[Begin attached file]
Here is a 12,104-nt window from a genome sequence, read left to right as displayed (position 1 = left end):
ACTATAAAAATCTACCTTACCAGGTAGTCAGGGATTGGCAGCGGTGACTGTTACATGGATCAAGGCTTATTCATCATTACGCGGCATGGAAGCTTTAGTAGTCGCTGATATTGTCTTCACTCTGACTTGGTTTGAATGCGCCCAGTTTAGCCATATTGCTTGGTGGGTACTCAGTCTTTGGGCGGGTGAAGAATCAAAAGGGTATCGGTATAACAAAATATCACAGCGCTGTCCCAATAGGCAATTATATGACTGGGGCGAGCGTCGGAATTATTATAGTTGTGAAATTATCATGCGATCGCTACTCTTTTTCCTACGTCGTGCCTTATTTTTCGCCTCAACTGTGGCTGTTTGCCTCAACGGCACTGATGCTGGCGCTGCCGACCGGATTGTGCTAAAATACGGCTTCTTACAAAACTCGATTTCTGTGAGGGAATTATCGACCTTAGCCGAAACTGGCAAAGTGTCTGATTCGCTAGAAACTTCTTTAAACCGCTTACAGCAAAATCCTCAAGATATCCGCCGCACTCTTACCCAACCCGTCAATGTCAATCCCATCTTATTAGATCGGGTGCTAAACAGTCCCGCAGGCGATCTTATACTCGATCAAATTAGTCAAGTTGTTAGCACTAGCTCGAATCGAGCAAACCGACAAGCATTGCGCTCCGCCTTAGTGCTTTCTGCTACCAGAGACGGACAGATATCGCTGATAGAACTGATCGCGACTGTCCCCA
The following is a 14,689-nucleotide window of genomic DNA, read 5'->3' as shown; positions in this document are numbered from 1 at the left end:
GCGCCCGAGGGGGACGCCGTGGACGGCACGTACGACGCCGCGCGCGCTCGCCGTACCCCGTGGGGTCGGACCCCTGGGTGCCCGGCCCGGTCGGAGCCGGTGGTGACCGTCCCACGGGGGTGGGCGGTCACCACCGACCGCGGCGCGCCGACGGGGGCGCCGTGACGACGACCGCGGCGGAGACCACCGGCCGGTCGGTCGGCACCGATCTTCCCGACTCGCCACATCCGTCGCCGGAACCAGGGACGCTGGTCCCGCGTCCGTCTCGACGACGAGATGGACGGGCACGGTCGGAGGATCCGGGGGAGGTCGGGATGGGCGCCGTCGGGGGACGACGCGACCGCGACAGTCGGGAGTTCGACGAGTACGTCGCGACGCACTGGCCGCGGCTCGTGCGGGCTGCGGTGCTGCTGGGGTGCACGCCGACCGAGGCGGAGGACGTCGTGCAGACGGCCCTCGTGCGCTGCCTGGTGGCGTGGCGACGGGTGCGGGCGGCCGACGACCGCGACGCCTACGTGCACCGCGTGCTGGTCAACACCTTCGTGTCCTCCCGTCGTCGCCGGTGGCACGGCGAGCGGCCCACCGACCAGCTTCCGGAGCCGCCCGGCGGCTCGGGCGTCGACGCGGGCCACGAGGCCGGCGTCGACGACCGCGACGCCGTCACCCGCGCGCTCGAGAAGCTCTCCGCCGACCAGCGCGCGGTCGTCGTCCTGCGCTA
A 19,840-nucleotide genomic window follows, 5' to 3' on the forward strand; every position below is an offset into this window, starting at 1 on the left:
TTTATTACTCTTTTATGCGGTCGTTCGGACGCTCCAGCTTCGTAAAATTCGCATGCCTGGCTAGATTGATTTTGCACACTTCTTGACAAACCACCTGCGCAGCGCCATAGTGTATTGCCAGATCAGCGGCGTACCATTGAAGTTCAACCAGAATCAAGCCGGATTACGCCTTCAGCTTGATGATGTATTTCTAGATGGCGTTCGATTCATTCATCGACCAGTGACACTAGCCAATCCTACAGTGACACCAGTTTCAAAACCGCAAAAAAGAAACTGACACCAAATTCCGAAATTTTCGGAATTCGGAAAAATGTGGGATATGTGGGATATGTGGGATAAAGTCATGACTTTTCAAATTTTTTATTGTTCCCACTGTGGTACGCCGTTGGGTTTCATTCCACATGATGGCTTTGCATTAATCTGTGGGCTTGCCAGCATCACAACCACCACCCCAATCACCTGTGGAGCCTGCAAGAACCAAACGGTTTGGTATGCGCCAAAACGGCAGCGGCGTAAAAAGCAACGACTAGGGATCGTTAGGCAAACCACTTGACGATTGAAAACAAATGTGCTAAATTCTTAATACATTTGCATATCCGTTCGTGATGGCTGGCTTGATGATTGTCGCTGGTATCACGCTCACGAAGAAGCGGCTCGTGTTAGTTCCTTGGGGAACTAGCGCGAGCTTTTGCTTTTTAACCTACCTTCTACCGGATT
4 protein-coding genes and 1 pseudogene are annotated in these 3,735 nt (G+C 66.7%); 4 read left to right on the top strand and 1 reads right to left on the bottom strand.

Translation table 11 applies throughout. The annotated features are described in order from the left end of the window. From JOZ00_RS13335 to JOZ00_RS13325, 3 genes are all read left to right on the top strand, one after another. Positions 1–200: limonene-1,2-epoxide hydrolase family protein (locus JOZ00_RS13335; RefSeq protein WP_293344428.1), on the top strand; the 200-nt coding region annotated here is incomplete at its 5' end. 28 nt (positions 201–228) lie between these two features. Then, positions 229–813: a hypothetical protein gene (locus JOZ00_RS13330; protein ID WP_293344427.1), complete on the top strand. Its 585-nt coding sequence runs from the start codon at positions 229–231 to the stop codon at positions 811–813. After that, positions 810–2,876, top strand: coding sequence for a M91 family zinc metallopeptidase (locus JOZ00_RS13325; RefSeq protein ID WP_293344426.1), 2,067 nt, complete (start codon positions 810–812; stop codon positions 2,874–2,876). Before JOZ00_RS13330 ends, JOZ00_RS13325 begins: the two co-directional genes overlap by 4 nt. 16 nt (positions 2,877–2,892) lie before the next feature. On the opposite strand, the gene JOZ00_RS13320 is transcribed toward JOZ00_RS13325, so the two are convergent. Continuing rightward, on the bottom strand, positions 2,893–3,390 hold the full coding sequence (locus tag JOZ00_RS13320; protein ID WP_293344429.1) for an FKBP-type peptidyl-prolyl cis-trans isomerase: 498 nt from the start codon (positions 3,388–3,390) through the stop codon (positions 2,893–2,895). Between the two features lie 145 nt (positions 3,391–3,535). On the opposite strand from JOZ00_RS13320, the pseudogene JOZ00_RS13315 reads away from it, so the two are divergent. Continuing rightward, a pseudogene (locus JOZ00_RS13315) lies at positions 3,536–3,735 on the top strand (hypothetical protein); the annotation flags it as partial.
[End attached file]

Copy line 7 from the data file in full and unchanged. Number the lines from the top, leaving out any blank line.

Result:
4 protein-coding genes and 1 pseudogene are annotated in these 3,735 nt (G+C 66.7%); 4 read left to right on the top strand and 1 reads right to left on the bottom strand.